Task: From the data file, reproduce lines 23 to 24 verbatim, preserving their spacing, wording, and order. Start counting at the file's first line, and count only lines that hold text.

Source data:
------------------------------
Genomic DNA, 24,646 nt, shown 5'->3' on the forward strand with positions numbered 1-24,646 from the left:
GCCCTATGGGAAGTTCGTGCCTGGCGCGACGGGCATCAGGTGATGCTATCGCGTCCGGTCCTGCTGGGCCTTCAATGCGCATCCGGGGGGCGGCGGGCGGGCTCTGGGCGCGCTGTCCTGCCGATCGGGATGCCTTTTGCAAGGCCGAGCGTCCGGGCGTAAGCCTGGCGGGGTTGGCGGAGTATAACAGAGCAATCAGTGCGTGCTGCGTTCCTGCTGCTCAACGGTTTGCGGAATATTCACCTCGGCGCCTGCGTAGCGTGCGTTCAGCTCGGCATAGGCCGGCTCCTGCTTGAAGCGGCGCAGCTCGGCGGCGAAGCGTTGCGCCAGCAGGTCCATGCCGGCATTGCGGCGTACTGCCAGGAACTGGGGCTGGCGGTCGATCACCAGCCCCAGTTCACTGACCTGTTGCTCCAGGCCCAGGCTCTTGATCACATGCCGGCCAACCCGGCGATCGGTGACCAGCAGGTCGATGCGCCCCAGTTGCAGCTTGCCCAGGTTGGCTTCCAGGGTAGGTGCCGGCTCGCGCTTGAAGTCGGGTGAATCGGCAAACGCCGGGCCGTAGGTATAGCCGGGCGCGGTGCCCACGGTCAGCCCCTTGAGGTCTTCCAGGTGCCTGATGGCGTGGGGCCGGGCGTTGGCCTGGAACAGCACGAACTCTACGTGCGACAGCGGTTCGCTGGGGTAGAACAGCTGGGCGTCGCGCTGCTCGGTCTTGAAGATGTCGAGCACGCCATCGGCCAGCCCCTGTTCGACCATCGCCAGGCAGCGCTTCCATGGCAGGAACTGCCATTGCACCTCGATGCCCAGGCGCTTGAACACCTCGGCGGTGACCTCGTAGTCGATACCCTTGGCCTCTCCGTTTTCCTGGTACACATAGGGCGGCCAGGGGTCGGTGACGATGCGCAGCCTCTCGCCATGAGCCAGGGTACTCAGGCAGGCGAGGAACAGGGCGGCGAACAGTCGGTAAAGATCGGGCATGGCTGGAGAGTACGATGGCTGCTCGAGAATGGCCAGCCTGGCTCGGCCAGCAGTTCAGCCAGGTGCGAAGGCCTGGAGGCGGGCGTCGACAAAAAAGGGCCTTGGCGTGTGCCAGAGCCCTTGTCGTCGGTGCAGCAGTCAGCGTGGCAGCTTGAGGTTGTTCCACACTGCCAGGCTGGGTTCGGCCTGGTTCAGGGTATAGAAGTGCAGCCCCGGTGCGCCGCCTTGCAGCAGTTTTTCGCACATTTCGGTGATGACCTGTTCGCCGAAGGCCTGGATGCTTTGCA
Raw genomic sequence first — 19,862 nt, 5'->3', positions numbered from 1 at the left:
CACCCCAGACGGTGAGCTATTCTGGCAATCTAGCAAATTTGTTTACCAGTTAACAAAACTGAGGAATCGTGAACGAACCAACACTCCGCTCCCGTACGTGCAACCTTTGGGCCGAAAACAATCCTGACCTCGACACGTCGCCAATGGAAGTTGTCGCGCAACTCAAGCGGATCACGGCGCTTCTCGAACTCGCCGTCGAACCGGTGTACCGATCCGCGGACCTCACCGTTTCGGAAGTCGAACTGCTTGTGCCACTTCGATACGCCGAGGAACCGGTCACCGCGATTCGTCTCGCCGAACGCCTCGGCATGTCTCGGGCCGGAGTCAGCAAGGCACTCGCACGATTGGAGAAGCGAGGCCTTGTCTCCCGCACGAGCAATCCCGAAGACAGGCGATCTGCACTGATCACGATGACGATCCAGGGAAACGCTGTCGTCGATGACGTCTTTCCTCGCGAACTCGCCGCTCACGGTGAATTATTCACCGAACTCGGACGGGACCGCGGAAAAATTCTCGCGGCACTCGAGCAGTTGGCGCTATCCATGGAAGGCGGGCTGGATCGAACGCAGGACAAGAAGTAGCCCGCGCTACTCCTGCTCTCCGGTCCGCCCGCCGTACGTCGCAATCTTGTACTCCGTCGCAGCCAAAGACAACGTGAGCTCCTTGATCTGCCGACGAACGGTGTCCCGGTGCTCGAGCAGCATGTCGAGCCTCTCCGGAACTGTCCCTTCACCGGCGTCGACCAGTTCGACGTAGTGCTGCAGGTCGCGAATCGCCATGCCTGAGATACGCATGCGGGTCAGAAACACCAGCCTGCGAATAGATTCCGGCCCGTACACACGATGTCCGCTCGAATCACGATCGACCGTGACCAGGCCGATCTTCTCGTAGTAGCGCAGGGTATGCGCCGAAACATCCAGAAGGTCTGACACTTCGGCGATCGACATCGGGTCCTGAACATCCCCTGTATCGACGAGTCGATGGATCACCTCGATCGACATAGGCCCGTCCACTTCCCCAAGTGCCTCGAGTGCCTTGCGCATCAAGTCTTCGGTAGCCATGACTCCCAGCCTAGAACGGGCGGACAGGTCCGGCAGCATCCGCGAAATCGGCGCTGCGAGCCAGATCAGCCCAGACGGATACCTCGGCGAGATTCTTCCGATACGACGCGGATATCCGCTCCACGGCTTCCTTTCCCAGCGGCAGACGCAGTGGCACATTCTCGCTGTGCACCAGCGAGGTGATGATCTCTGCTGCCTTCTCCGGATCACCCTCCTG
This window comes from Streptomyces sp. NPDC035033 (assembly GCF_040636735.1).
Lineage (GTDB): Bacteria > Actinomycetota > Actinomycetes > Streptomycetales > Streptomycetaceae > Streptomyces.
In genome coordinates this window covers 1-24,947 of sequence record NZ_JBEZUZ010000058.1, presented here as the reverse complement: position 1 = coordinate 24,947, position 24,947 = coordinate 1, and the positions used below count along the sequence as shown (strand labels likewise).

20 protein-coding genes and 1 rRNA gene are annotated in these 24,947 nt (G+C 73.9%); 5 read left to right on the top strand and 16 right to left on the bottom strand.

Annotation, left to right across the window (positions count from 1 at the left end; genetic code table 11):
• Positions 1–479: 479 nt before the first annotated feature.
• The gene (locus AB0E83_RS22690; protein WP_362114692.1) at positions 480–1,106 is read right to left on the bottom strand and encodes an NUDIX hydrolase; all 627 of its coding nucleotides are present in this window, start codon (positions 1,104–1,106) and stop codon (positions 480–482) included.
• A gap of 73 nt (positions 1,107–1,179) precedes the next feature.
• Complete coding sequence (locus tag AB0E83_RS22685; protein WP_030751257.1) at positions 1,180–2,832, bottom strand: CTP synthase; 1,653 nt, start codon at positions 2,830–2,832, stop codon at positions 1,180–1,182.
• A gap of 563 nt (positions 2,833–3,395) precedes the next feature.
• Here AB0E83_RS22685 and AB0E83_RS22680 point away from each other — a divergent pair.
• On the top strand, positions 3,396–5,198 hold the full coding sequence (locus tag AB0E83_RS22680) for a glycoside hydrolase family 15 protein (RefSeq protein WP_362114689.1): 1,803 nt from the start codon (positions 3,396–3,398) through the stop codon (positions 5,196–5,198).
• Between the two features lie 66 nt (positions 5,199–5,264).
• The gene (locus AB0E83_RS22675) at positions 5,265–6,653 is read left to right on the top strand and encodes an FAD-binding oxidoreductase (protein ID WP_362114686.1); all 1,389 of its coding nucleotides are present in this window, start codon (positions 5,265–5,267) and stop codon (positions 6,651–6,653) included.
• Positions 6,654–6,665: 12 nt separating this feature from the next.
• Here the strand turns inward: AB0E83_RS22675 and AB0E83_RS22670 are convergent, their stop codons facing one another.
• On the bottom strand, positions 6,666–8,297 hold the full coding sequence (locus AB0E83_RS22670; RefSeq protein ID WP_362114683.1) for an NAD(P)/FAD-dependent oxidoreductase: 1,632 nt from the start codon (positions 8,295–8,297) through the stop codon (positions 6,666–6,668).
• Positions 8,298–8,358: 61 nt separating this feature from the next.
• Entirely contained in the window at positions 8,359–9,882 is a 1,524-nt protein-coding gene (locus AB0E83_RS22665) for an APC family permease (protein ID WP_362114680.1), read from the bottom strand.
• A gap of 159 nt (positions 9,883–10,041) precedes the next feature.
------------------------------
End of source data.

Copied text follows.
• Entirely contained in the window at positions 8,359–9,882 is a 1,524-nt protein-coding gene (locus AB0E83_RS22665) for an APC family permease (protein ID WP_362114680.1), read from the bottom strand.
• A gap of 159 nt (positions 9,883–10,041) precedes the next feature.